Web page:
During his drama's climactic passage -- at times cogently realistic, at other times eerily apocalyptic -- we can only assume that Van Sant borrows his more anomalous details from the headlines just as thoroughly as he borrows his scenario. With the shooting about to begin, why would John, whom the killers warn not to enter the building, circumnavigate the school grounds telling people,  "Don't go in there," instead of immediately asking for a cell phone and calling the police? Why would Benny (Bennie Dixon), the only black student we see (and only for one short scene), choose to walk the halls coolly during the killing rather than escaping through a window (which he helps a petrified girl to do)? Are these reckless choices by Van Sant, or are they simply two inscrutable vignettes that attempt to document the unknowable?

 

Van Sant never tries to settle on the deeper causes behind Eric and Alex's carnage. He offers only one canned suggestion, when Eric tells the principal before killing him: "You know there are others like me out there, and they will kill you if you fuck with them like you did with me and Gerry." But Van Sant seems to have written this line to edify (satisfy?) his movie's audience, and by having Eric refer to Alex as "Gerry," he indulges himself even further with an arcane self-reference to his earlier film.

 

He stumbles again just before the shootings, when the two killers shower together in Alex's home. "I've never even kissed anybody, have you?" says Eric, after he steps inside the small shower stall with Alex. And then the two embrace and kiss at length in what can only be described as a make-out session under a stream of hot water. What could Van Sant have been thinking with this inchoate homoerotic flourish? And if that's what he was thinking -- well, it feels too indulgent just to throw something like that out, unless he anticipates an audience of heady art-film viewers who will make the compassionate connections (now I'm being very generous).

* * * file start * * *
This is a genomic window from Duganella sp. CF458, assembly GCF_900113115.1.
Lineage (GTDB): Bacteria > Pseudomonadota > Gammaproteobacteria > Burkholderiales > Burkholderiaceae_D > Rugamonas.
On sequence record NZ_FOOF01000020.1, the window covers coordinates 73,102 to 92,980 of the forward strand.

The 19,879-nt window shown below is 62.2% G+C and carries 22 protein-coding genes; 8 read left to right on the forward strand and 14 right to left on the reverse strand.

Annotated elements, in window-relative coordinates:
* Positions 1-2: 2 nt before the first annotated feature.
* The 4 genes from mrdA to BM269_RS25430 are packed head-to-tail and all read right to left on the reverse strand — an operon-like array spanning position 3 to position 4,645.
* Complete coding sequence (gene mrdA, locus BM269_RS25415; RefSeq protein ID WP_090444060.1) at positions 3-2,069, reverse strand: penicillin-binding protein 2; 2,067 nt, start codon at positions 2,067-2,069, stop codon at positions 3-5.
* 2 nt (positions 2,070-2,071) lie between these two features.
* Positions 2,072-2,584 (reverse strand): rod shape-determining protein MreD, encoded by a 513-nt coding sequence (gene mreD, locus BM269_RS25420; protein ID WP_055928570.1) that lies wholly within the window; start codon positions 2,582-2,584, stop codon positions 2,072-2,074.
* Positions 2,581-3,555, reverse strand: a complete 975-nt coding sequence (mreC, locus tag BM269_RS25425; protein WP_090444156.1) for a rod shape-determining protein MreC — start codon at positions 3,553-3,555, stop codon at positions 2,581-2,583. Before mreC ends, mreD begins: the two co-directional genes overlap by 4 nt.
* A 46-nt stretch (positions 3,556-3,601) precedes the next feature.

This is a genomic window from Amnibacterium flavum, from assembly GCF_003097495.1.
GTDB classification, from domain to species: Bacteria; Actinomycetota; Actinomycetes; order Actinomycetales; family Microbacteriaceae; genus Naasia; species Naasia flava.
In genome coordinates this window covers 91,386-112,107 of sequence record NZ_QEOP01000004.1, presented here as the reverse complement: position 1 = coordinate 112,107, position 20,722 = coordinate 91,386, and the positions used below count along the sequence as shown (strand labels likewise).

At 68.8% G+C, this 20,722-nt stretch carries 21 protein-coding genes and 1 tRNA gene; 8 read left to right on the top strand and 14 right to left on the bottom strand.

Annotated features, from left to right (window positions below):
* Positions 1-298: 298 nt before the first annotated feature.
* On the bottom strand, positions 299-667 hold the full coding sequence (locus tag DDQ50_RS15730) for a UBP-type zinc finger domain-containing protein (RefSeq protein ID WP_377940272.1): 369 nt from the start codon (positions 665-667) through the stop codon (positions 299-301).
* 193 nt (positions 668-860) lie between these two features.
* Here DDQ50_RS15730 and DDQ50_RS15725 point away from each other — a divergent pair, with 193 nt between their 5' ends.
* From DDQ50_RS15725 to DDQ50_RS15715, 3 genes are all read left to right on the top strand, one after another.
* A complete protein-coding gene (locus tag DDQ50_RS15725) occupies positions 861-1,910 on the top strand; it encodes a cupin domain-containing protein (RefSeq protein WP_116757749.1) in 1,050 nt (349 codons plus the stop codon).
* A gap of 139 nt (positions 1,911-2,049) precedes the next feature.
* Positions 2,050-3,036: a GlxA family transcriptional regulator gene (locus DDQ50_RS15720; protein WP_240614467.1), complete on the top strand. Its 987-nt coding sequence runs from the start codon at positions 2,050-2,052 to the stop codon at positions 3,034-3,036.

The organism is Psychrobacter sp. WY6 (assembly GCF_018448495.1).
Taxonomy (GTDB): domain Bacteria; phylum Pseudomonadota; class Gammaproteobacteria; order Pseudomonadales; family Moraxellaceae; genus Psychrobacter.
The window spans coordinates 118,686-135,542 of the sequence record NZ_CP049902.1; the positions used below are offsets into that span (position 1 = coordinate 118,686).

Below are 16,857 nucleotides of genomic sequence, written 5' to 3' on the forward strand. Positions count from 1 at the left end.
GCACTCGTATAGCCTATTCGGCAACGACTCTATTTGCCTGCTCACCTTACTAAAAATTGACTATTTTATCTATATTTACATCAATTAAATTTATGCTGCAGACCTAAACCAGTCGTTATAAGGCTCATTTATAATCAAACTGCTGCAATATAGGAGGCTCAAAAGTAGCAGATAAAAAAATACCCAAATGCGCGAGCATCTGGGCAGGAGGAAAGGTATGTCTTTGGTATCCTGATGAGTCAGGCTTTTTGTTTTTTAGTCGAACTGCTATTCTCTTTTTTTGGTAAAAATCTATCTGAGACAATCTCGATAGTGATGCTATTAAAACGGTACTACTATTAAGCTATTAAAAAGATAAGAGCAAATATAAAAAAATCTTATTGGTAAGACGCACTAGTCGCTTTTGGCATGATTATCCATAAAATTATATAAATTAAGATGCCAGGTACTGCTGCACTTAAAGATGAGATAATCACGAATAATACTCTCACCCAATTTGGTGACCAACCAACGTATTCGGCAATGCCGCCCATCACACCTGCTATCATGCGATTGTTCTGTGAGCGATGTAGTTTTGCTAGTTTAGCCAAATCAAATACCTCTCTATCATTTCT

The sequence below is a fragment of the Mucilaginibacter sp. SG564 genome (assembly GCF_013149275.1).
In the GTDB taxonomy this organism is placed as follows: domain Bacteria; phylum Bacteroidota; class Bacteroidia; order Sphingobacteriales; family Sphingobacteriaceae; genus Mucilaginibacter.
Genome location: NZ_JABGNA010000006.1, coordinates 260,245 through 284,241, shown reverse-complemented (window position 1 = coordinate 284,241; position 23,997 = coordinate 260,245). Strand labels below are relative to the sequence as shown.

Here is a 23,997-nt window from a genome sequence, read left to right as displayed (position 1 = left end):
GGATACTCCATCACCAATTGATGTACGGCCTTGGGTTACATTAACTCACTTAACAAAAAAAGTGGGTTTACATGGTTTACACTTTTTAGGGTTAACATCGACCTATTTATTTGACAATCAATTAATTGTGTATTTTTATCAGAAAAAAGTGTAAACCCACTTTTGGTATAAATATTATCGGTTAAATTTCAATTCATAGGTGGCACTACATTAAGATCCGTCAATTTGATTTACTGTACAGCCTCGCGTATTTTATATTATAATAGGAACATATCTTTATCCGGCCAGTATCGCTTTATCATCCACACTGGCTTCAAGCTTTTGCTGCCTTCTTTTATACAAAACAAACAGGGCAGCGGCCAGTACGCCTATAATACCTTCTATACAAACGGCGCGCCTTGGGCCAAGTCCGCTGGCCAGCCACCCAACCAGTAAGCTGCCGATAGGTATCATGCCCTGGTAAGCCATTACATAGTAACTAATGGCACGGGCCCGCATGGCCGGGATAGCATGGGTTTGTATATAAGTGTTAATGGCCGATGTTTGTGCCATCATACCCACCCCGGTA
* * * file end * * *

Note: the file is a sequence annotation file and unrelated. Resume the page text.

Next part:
In real life, of course, we do know something about high school killers' lives, so we can at least try to do the math. In Elephant, we know little of any use, so its slice of life inevitably leaves you hungry and salivating. That may be Van Sant's point. It's also a good way to invite viewers to make fools of themselves trying to figure it out. Nor does he explain his title, although Eric's comment to his principal suggests that tormented teens, like elephants, will never forget.

 

Van Sant scores Elephant with sad Beethoven pieces, like "Für Elise" and the "Moonlight" sonata. This is certainly a reference to Kubrick's Clockwork Orange, in which Alex, the leader of a gang of young marauders, worships Ludwig van. In a twist, the pianist/killer in Elephant is also named Alex -- that is, both the character and the actor, because Van Sant hired non-professionals to play these kids and had most of them keep their real first names in the movie.

 

Did he cast Alex Frost because of his Christian name? Did the Clockwork Orange connection occur to him after casting, and so he chose Beethoven music to underscore it? Or is it all simply a divine artistic coincidence? Sitting in the theater, we don't have the luxury of asking him, nor should we. For this is Gus Van Sant: fascinating, maddening, quirky -- and, as always, just slightly unable to give his art over to itself. Three cameras